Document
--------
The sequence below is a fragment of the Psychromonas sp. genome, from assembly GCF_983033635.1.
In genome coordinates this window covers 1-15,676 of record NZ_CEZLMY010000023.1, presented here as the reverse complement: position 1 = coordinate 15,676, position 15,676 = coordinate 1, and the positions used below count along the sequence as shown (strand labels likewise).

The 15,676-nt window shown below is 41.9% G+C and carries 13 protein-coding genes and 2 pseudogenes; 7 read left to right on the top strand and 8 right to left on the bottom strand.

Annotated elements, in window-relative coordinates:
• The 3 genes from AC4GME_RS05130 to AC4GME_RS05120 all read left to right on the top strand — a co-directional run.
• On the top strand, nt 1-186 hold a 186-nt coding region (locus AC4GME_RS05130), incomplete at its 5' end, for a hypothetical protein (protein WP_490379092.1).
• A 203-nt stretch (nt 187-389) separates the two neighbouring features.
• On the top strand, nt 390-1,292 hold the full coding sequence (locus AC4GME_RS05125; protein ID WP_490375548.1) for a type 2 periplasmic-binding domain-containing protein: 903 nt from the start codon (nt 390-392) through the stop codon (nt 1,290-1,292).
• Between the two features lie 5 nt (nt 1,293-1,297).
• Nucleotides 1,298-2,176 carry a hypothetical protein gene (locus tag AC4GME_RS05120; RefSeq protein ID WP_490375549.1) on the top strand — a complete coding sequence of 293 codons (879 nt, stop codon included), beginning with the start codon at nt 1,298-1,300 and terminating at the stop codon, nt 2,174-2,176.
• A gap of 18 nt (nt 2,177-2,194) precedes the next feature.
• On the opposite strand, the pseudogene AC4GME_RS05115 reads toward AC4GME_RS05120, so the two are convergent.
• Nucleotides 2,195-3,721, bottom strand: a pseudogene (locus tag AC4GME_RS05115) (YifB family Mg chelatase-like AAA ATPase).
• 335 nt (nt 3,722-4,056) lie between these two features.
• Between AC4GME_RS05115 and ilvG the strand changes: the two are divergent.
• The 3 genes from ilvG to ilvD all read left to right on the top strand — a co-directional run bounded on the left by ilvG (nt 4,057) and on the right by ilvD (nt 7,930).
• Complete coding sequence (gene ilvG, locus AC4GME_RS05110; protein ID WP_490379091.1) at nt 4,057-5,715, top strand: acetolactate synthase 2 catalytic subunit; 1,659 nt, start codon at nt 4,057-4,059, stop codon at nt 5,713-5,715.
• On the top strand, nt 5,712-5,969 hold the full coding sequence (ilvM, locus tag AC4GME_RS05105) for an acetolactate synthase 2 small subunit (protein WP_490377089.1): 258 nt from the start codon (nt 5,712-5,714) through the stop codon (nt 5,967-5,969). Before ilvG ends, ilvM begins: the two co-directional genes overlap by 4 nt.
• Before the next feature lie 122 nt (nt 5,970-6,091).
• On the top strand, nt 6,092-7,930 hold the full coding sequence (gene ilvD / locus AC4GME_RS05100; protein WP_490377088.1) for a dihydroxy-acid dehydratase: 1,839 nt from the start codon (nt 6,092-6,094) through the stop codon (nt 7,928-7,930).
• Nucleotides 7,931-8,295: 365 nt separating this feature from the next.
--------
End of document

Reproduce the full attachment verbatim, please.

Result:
The sequence below is a fragment of the Psychromonas sp. genome, from assembly GCF_983033635.1.
In genome coordinates this window covers 1-15,676 of record NZ_CEZLMY010000023.1, presented here as the reverse complement: position 1 = coordinate 15,676, position 15,676 = coordinate 1, and the positions used below count along the sequence as shown (strand labels likewise).

The 15,676-nt window shown below is 41.9% G+C and carries 13 protein-coding genes and 2 pseudogenes; 7 read left to right on the top strand and 8 right to left on the bottom strand.

Annotated elements, in window-relative coordinates:
• The 3 genes from AC4GME_RS05130 to AC4GME_RS05120 all read left to right on the top strand — a co-directional run.
• On the top strand, nt 1-186 hold a 186-nt coding region (locus AC4GME_RS05130), incomplete at its 5' end, for a hypothetical protein (protein WP_490379092.1).
• A 203-nt stretch (nt 187-389) separates the two neighbouring features.
• On the top strand, nt 390-1,292 hold the full coding sequence (locus AC4GME_RS05125; protein ID WP_490375548.1) for a type 2 periplasmic-binding domain-containing protein: 903 nt from the start codon (nt 390-392) through the stop codon (nt 1,290-1,292).
• Between the two features lie 5 nt (nt 1,293-1,297).
• Nucleotides 1,298-2,176 carry a hypothetical protein gene (locus tag AC4GME_RS05120; RefSeq protein ID WP_490375549.1) on the top strand — a complete coding sequence of 293 codons (879 nt, stop codon included), beginning with the start codon at nt 1,298-1,300 and terminating at the stop codon, nt 2,174-2,176.
• A gap of 18 nt (nt 2,177-2,194) precedes the next feature.
• On the opposite strand, the pseudogene AC4GME_RS05115 reads toward AC4GME_RS05120, so the two are convergent.
• Nucleotides 2,195-3,721, bottom strand: a pseudogene (locus tag AC4GME_RS05115) (YifB family Mg chelatase-like AAA ATPase).
• 335 nt (nt 3,722-4,056) lie between these two features.
• Between AC4GME_RS05115 and ilvG the strand changes: the two are divergent.
• The 3 genes from ilvG to ilvD all read left to right on the top strand — a co-directional run bounded on the left by ilvG (nt 4,057) and on the right by ilvD (nt 7,930).
• Complete coding sequence (gene ilvG, locus AC4GME_RS05110; protein ID WP_490379091.1) at nt 4,057-5,715, top strand: acetolactate synthase 2 catalytic subunit; 1,659 nt, start codon at nt 4,057-4,059, stop codon at nt 5,713-5,715.
• On the top strand, nt 5,712-5,969 hold the full coding sequence (ilvM, locus tag AC4GME_RS05105) for an acetolactate synthase 2 small subunit (protein WP_490377089.1): 258 nt from the start codon (nt 5,712-5,714) through the stop codon (nt 5,967-5,969). Before ilvG ends, ilvM begins: the two co-directional genes overlap by 4 nt.
• Before the next feature lie 122 nt (nt 5,970-6,091).
• On the top strand, nt 6,092-7,930 hold the full coding sequence (gene ilvD / locus AC4GME_RS05100; protein WP_490377088.1) for a dihydroxy-acid dehydratase: 1,839 nt from the start codon (nt 6,092-6,094) through the stop codon (nt 7,928-7,930).
• Nucleotides 7,931-8,295: 365 nt separating this feature from the next.